Of course many of these students have no voting rights (yes, age discrimination -- but no, I'm not saying "discrimination" is something to "not do," quite the contrary, just not too stupidly, OK? (and developing one's sense of judgment is a life time process, somewhat defines your maturation into some kind of animal (and no, we don't all "end up the same" -- aren't supposed to (we have different tastes)))).

But their parents do, and are asking the same question.

Yes, of course some need brick and mortar public schools for their day care function, others for their organized sports. But it's not "either/or" is it? Join a team, build a schedule, exercise discipline (your peers are competitive), make good and efficient use of what all you've got. That's all we're saying (plus we practice what we preach -- don't wanna be hypocrites).

Don't forget how many families live in extremely isolated conditions in Oregon, oft times by choice, and oft times with bandwidth to spare.

And yes, I'm thinking specifically of Warm Springs and places like that, eager to cut loose from the ambient monoculture, yet willing to preserve ties with the feds, with the State of Oregon, in games of quid pro quo around taxes, tourism, gambling, fishing, health care or whatever.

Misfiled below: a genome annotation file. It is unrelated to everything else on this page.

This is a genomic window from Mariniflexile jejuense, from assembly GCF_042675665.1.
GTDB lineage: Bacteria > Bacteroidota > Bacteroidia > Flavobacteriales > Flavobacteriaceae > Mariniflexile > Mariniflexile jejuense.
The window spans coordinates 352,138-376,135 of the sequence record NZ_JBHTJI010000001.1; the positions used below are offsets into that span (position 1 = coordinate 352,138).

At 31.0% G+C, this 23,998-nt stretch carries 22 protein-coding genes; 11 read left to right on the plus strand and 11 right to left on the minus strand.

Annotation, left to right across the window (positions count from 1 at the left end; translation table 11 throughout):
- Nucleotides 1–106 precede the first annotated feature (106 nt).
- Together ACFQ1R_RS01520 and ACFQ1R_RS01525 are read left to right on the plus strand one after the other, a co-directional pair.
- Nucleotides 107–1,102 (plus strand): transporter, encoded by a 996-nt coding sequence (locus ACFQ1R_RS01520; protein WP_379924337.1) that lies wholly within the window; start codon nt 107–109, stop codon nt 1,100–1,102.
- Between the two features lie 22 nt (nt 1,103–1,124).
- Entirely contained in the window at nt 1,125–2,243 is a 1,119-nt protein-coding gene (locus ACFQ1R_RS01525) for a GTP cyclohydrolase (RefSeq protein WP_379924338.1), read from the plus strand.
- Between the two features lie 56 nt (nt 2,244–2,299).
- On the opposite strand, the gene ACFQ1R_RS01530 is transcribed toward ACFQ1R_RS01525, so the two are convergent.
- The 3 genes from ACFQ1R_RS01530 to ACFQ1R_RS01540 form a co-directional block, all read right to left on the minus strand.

Relevant reading: "Reinventing the wheel of education" (thread @ Math Forum)

Wednesday, October 24, 2007

Tribal Sovereignty

Whereas neither "tribe" nor "sovereignty" are words of indigenous origin, it is historically the case that immigrants seized jurisdiction at gun point, then proceeded to make life difficult for North Americans wishing to continue lifestyles (including migration patterns) evolved over the past ten thousand years or more.

So-called "tribal sovereignty" has been rather difficult to re-establish. Immigrants and their privileged descendants still have the right to flaunt native laws, even on lands designated "tribal."

Oregon / Washington politicians have tended to align with Washington, DC and its Supreme Court on this issue, as imperialist "master race" types in training (snicker). The label "Indian lover" is like the kiss of death if you want to be president some day, or at least that used to be the common wisdom.

However, the tide may be turning, as more ties form between the Silicon Forest and tribes investing in tomorrow's high tech. Casinos are just the beginning.

Stay tuned.

Friday, October 19, 2007

More AutoBio

So while growing up as an expat helped me become worldly, I was left behind vis-a-vis King Crimson or whatever, didn't have the standard cultural savvy upon arriving at Princeton.